Students from John S. Burke Catholic High School’s Reality Check Club seized an opportunity to educate their peers on the manipulative way the tobacco industry is using flavors to hook another generation on products containing nicotine.
Last week marked the 43rd annual Great American Smoke Out sponsored by the American Cancer Society, which is observed on the third Thursday of November. This year, due to the startling youth epidemic of vaping as declared by the Surgeon General, it was dubbed "The Great American Vape Out."
During their lunch periods, club members encouraged students to sign a pledge not to use any tobacco products, including e-cigarettes.
“E-cigarettes almost always contain nicotine, the same addictive chemical found in cigarettes, which makes using these products difficult to quit,” said Carissa Jachcinski, the Reality Check manager for POW’R Against Tobacco, a program of the American Lung Association. “We know that the adolescent brain isn’t fully developed until 25 and use of these substances can affect mood, impulse control and attention to learning.”
'Guinea pigs of the tobacco industry'
The students shared their concerns about youth vaping with New York State Senator Jen Metzger (SD-42) and a representative from the office of New York State Senator James Skoufis (SD-39), who visited the school.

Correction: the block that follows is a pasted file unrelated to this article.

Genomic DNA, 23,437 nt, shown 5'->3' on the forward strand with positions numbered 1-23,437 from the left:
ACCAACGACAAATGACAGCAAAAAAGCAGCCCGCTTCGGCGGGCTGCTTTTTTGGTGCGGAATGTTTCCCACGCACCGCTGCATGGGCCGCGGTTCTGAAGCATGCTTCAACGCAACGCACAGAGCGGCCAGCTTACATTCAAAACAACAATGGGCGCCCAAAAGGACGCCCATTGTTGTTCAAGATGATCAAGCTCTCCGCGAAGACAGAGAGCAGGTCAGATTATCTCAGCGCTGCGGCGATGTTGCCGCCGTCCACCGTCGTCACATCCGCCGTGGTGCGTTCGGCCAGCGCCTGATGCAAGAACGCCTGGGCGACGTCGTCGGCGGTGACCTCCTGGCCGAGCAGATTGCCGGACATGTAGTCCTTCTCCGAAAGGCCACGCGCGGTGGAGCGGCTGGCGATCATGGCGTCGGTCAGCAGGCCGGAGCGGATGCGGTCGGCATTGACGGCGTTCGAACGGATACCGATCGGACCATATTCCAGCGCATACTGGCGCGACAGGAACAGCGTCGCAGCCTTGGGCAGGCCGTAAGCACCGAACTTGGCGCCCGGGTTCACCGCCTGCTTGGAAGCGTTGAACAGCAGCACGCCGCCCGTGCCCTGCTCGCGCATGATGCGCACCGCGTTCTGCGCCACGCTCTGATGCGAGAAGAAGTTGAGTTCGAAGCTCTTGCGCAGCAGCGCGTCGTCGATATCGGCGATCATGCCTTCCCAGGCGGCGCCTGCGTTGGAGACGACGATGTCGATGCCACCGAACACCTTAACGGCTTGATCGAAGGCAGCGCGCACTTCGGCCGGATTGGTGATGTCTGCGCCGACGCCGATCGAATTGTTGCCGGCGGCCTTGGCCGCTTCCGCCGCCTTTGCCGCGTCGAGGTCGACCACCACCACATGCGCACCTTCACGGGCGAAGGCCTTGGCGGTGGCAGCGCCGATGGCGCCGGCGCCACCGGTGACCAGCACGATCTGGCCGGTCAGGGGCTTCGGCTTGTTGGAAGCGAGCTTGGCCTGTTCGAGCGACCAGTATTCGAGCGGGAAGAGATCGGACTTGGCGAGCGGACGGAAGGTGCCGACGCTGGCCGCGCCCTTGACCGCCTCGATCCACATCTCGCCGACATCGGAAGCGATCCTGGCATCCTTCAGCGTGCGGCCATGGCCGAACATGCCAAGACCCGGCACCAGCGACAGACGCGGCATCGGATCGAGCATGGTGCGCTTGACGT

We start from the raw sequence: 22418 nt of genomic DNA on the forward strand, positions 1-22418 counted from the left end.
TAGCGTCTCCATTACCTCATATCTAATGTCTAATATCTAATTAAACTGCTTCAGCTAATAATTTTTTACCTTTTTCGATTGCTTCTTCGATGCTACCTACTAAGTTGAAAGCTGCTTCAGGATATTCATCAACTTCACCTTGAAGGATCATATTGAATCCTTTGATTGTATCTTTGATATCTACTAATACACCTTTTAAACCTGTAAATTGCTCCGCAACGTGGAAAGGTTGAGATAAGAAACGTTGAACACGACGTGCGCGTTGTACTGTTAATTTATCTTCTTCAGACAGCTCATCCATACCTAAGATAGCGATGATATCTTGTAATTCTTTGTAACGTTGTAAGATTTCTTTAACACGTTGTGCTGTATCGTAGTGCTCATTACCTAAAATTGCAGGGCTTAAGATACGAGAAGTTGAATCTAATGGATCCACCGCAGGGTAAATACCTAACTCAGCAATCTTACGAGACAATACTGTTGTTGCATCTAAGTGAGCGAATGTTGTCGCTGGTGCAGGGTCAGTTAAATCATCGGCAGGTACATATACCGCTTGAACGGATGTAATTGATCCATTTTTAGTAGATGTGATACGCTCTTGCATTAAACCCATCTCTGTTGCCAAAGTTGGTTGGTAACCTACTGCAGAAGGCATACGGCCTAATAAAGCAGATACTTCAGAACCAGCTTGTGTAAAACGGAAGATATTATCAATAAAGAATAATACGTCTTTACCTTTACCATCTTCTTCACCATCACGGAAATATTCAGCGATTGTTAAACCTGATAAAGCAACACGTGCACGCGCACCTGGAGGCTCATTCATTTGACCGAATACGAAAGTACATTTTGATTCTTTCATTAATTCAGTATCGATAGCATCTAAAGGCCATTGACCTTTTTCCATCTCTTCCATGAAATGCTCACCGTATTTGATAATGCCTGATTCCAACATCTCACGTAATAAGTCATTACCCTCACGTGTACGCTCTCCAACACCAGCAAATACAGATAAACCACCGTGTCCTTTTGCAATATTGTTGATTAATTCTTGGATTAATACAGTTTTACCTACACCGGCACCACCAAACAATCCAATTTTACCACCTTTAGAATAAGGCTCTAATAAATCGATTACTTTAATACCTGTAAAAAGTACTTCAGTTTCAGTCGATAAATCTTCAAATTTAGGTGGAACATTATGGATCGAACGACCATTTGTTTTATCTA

“It’s important to have representatives like Senator Metzger come to events like this to get our voices heard,” said Burke Catholic junior Alyssa Smith. “People in power are more likely to listen to us because we’re the next generation. We want our peers to learn that juuling and smoking affects their bodies more than they think it does. A lot of the long-term effects of vaping are unknown and teenagers don’t realize they’re the guinea pigs of the tobacco industry.”
Metzger said among the resources available for teens and young adults who wants to quit is the text to quit program from the Truth Initiative. To enroll, text the words “DitchJuul” to 8809.
“It is outrageous that the vaping industry is marketing these hazardous products to our youth, and I am proud to join with Burke Catholic High School students in raising awareness about the health risks of vaping, especially among our young people,” said Metzger. “Almost 12 percent of high schoolers have tried vaping, and awareness campaigns like these are critical to reducing usage. While the health effects of vaping are still being investigated, studies indicate that it can contribute to long-term addiction in young adults, and even play a role in cardiovascular disease, DNA damage and lung damage.”
Reality Check is a teen-led, adult-run program that seeks to prevent and decrease tobacco use among young people throughout New York State. For more information about Reality Check, visit realitycheckofny.org.